The Shelter of Each Other

There is a beautiful Irish proverb that states, “It is in the shelter of each other that people live.” Perhaps it takes a superstorm washing away parts of your childhood, a collective of vagabonds and political exiles doing phenomenal relief work, or just a large group hug in the middle of your kitchen to realize what thankfulness really means.

While everyday should be a day of thanksgiving, November’s institutionalized day of thanks creates hyper-awareness and reflection. This year, reflecting on gratitude seems exceptionally poignant and completely necessary.

Less than three weeks ago, my sister and I watched our childhood at the Jersey Shore get washed away. We watched local businesses and landmarks drown on national television. We fretted, we called and texted friends both in New Jersey and throughout New York, and we waited with baited breath for the power to go out, and wondered where we would go from there. While we luckily escaped unscathed in our Brooklyn apartment, others weren’t so lucky. As lower Manhattan was sheathed in darkness, as Breezy Point burned to the ground, as Seaside Heights and Long Beach Island disappeared under the storm surge, we collectively called, we wept, we reflected, we prayed, we donated, we fed, we hoped, and we will rebuild.

It is in the shelter of each other that people live.

This past Sunday, I went on a site visit with a new interfaith collective. The group is called the Evangelism Project because we aim to become transformed or “evangelized” by the other so that we may encounter ourselves and our own spiritual journeys. Our site visit took us to the Manhattan Church of Jesus Christ of Latter Day Saints to experience a Mormon church meeting.

The meeting featured speakers who emphasized our need to serve each other and to love one another. The last speaker, the Bishop of the Ward, spoke sweetly and earnestly that even if one does not believe the same as Mormons, his church was open and welcoming, desirous of community, and open to serving everyone. Later that afternoon, a group member reflecting on the Bishop’s speech quietly observed, “I was surprised that these folks are more like me than I thought.”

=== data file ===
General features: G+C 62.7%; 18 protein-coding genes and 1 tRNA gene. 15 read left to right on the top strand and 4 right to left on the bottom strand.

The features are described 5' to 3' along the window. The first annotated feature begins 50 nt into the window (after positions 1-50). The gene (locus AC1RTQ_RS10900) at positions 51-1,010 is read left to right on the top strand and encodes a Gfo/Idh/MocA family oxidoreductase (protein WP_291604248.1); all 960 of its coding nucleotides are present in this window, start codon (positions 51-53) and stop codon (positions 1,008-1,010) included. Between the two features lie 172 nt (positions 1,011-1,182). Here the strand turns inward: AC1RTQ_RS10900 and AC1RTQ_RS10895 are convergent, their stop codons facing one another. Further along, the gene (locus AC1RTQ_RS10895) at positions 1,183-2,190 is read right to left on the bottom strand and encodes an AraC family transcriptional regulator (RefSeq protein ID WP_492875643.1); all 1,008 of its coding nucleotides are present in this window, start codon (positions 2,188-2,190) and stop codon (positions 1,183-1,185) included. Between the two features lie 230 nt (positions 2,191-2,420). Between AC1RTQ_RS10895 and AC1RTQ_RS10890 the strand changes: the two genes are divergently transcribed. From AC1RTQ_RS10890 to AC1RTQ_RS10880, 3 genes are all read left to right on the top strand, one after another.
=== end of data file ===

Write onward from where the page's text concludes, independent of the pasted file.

It is in the shelter of each other that people live.

The aim of interfaith dialogue and the aim of service is not dissimilar. Often they are paired together for this reason. We are here to be a shelter for one another, to carry each other’s burdens, to, to borrow a Bible verse used in Sunday’s service, “act justly and to love mercy and to walk humbly with [our] God” (Micah 6:8).

We are all here together now, not for the purposes of changing each other’s life views to be like our own, but to be inspired by each other’s life views to understand our own better, and to place them aside when need be  in order to work together in our common humanity. President John F. Kennedy said it best in a 1963 speech at American University: “For, in the final analysis, our most basic common link is that we all inhabit this small planet. We all breathe the same air. We all cherish our children’s future. And we are all mortal.”

November of 2012 began with tragedy, but continuously fills with hope. Hope that feeds those who have been displaced, allows faith groups to engage in transformative dialogue, and leaves us feeling more grateful each day as the Thanksgiving holiday approaches. Today, I offer no historical analysis, no political observations, and no philosophical ideas. Today, I just say thank you. Thank you to the communities who have sheltered me, those who continue to shelter others in the wake of Hurricane Sandy and other tragedies large and small, to the Irish poet who inspired this reflection, and the Manhattan LDS church for your openness and welcoming graciousness.

Ar scáth a chéile a mhaireas na daoine

It is in the shelter of each other that people live.

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